The Story in the Spoon

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Are you stuck for an idea or plot line?  Try this trick.

Look at an everyday item — or even better, an usual item   — and think about it.  What are its origins? Its purpose?  How did it get here?  Mostly… does it have a story to tell?

Emptying the dishwasher, I was reminded about 3 strange serving spoons. They’re nothing  special in terms of style or silver quality … just good, old functional Rogers silverplate– probably picked up from a consignment shop or yard sale when we needed some.

I decided to gather them together for this exercise. Here are 4 easy steps to get you started:

First –  observation: These are well-used spoons as evident by the skewed tips. Instead of a rounded oval, we see the left side angled – worn away. What could have caused so much wear? Were they used in a restaurant? In a soup kitchen?  In the military? In a hospital?  Did they pass through generations?

Although relatively plain, the handle is engraved with a “B.” What does that tell us about the owners?   Were they of simple means or simple taste? What happened to the rest of the set? Who or what was the “B?”

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Does that “B” represent a family name? Baker? Bleufort? Brill? Could it signify an establishment? The Biltmore? Brigham? Birmingham? Might it represent a city or organization?

Second – research:  The imprint on the back side of the handle says “Rogers & Bros. SA? ½” or so it seems.  Thank goodness for the internet. I turn there to learn about silverplate and to try to identify the pattern.  After a long educational scroll, it appears that this is called “Tipped” and was produced in 1879, made by “1847 Rogers Bros” which is a mark common to other utensils in our drawer.

Third – discovery:  This is the interesting and dangerously distracting part… In searching, I pulled out two other, more ornate serving spoons. I identified one pattern as Old Colony, 1911, also from 1847 Rogers – but I cannot place the third design. This one is extremely elaborate with lots of scrolls and intertwined elements that run down the stem to the bowl. It almost looks as if an ear of corn or cluster of grapes is represented in the metalwork.

Fourth – inspiration: Now take what you have seen, learned, and imagined and turn it into possible plot lines. Let the story go where it ‘wants.’ If it holds up as a blurb, chances are it can be developed.  Let your mind wander. For example…

POSSIBLE PLOT: There could be child’s book or an historic fiction novel about “The Lost Pattern” – the story of a silversmith apprentice who created a concept so elaborate and wonderful, that he wanted to keep it to himself. Every night, when the factory was closed, he would sneak in and produce one utensil at a time, working from scrap that was going to be discarded. Overlooked because of his age and lack of experience, it wasn’t until the factory was commissioned by visiting royalty to create a place setting that he quietly stepped forward. The rest is history – as he joins the royal family for a remarkable adventure abroad.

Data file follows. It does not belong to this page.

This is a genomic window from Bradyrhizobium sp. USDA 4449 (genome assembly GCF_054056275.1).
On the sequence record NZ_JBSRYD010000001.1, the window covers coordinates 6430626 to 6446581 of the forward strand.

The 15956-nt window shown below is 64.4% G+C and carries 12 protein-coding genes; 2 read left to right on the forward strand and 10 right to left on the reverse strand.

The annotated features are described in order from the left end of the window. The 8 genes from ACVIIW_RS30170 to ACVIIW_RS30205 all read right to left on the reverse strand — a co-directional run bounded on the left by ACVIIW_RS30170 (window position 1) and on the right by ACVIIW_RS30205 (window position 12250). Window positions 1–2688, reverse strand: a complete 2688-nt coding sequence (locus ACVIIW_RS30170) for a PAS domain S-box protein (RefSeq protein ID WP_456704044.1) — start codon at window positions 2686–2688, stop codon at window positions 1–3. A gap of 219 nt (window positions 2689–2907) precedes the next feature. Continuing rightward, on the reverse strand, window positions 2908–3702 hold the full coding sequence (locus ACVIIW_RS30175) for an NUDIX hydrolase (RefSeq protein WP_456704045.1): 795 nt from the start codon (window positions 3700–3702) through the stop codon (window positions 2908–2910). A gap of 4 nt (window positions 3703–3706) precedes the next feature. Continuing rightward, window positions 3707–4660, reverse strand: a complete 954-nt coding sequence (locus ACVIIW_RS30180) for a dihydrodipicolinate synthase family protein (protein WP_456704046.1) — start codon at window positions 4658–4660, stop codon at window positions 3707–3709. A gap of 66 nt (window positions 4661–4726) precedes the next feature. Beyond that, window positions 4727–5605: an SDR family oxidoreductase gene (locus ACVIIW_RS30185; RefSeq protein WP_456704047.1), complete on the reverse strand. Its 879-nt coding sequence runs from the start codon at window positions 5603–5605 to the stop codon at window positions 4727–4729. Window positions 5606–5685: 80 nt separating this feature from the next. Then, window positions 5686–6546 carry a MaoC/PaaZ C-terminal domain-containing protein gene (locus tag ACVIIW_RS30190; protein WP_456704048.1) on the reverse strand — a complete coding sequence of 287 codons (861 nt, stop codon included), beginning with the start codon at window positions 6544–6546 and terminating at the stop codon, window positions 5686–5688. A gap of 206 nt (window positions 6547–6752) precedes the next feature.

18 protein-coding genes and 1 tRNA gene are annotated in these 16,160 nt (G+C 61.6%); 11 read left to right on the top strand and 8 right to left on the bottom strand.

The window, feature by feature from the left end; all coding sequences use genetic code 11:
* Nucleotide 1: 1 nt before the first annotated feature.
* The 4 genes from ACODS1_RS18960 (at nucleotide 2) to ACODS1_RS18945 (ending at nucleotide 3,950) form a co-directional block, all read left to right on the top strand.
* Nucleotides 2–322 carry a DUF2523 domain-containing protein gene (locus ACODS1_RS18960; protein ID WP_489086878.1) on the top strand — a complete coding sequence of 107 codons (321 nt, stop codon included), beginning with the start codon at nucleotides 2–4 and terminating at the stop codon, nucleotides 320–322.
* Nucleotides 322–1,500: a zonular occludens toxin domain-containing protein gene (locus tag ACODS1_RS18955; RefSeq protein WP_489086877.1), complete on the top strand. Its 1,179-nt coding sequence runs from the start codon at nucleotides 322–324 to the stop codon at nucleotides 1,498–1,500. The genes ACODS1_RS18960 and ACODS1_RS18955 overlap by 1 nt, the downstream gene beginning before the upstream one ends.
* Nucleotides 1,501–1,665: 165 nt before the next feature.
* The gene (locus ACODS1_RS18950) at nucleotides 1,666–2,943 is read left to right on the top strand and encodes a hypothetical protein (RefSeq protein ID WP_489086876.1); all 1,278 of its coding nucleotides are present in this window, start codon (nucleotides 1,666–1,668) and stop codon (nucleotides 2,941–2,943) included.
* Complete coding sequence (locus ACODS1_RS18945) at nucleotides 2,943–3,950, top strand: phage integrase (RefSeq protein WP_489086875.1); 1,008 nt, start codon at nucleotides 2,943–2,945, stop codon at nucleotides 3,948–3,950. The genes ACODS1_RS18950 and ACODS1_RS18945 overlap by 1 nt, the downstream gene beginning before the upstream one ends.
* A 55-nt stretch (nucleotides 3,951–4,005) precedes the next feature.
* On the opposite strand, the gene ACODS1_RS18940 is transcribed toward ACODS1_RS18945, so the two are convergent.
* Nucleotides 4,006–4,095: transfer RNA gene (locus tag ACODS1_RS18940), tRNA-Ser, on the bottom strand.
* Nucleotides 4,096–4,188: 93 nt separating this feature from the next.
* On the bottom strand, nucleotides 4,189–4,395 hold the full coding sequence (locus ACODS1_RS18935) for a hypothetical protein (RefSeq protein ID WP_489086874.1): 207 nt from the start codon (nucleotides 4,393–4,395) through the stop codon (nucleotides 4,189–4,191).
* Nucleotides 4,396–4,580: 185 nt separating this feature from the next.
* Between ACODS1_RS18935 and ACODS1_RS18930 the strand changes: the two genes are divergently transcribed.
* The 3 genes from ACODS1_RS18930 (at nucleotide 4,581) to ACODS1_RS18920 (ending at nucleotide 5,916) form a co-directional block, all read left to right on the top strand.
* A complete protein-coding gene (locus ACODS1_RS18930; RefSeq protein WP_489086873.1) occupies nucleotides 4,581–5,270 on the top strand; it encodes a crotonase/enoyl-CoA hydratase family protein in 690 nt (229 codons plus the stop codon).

POSSIBLE PLOT: Another plot line might be around the journey of a spoon as it moves across the country from an east coast city to a sod house on the plains… a story that explores migratory routes of settlers and ties together the women in a family who used the spoon to feed their loved ones and nurse them in times of illness. Perhaps the spoon is all that’s left when a prairie fire forces the pioneering family from their land…perhaps it become a simple object used in barter to rebuild their lives.

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POSSIBLE PLOT: Then there is the ubiquitous hotel setting which, as we know from modern movies and TV shows, is an inviting stage for colorful characters. Perhaps the spoon was used to serve an official of state and in an assassination attempt, was flung behind a table and wedged into the molding of a grand ballroom. Lost until a renovation crew discovers it decades later, the spoon becomes a critical clue. Dented by a ricocheting bullet, the spoon could prove whether another shooter existed or another shot was fired… an outcome that could change history.

POSSIBLE PLOT: But let’s not forget the love story… two simple place settings were purchased as a dowry for a daughter in 1892, by a young mother quietly fighting the repression of the Victorian Age. Wanting her daughter to grow up and experience all the joys of womanhood, the silverware was set aside until the daughter fell in love, right before World War I broke out. With her fiancé called to arms and separated by an ocean, the daughter waited three years for her lover to return – while the spoon took an entirely different trip all its own.  Reunited after the war, the couple finally found the spoon in a most unlikely location where it became a symbol of hope and endurance.

Wow – now I have 4 great plots to ponder! Happy writing to all.

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Categories: Creative writing, Plot lines, creative inspiration, research

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